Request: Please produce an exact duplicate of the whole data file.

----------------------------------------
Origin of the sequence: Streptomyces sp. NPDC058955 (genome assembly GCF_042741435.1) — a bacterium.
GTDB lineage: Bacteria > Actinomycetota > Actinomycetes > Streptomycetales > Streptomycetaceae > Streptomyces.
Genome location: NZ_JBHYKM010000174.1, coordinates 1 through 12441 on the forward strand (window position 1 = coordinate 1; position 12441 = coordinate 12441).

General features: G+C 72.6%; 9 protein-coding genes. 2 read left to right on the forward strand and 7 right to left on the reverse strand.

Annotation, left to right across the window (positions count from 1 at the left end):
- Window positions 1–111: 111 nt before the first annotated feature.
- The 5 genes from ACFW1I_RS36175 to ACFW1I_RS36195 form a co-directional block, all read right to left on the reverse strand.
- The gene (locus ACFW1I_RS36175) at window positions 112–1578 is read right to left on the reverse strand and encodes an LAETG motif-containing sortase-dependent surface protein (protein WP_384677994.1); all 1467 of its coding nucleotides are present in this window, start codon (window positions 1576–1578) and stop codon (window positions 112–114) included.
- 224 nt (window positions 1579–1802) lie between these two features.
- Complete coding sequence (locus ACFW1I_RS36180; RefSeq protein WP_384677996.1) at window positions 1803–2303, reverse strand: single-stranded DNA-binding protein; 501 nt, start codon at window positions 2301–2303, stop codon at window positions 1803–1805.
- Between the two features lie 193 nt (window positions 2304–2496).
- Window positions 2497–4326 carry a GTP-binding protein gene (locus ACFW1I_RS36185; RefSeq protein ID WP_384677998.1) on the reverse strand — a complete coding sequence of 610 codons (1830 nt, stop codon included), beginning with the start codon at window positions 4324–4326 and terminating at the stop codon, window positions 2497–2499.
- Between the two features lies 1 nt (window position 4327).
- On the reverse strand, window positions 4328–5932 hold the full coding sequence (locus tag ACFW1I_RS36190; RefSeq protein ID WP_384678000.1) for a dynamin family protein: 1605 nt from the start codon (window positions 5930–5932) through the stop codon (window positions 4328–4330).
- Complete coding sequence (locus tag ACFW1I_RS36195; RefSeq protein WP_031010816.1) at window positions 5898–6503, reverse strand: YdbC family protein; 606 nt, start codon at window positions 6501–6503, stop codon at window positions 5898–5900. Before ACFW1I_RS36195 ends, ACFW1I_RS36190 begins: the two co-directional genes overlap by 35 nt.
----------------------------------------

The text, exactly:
Origin of the sequence: Streptomyces sp. NPDC058955 (genome assembly GCF_042741435.1) — a bacterium.
GTDB lineage: Bacteria > Actinomycetota > Actinomycetes > Streptomycetales > Streptomycetaceae > Streptomyces.
Genome location: NZ_JBHYKM010000174.1, coordinates 1 through 12441 on the forward strand (window position 1 = coordinate 1; position 12441 = coordinate 12441).

General features: G+C 72.6%; 9 protein-coding genes. 2 read left to right on the forward strand and 7 right to left on the reverse strand.

Annotation, left to right across the window (positions count from 1 at the left end):
- Window positions 1–111: 111 nt before the first annotated feature.
- The 5 genes from ACFW1I_RS36175 to ACFW1I_RS36195 form a co-directional block, all read right to left on the reverse strand.
- The gene (locus ACFW1I_RS36175) at window positions 112–1578 is read right to left on the reverse strand and encodes an LAETG motif-containing sortase-dependent surface protein (protein WP_384677994.1); all 1467 of its coding nucleotides are present in this window, start codon (window positions 1576–1578) and stop codon (window positions 112–114) included.
- 224 nt (window positions 1579–1802) lie between these two features.
- Complete coding sequence (locus ACFW1I_RS36180; RefSeq protein WP_384677996.1) at window positions 1803–2303, reverse strand: single-stranded DNA-binding protein; 501 nt, start codon at window positions 2301–2303, stop codon at window positions 1803–1805.
- Between the two features lie 193 nt (window positions 2304–2496).
- Window positions 2497–4326 carry a GTP-binding protein gene (locus ACFW1I_RS36185; RefSeq protein ID WP_384677998.1) on the reverse strand — a complete coding sequence of 610 codons (1830 nt, stop codon included), beginning with the start codon at window positions 4324–4326 and terminating at the stop codon, window positions 2497–2499.
- Between the two features lies 1 nt (window position 4327).
- On the reverse strand, window positions 4328–5932 hold the full coding sequence (locus tag ACFW1I_RS36190; RefSeq protein ID WP_384678000.1) for a dynamin family protein: 1605 nt from the start codon (window positions 5930–5932) through the stop codon (window positions 4328–4330).
- Complete coding sequence (locus tag ACFW1I_RS36195; RefSeq protein WP_031010816.1) at window positions 5898–6503, reverse strand: YdbC family protein; 606 nt, start codon at window positions 6501–6503, stop codon at window positions 5898–5900. Before ACFW1I_RS36195 ends, ACFW1I_RS36190 begins: the two co-directional genes overlap by 35 nt.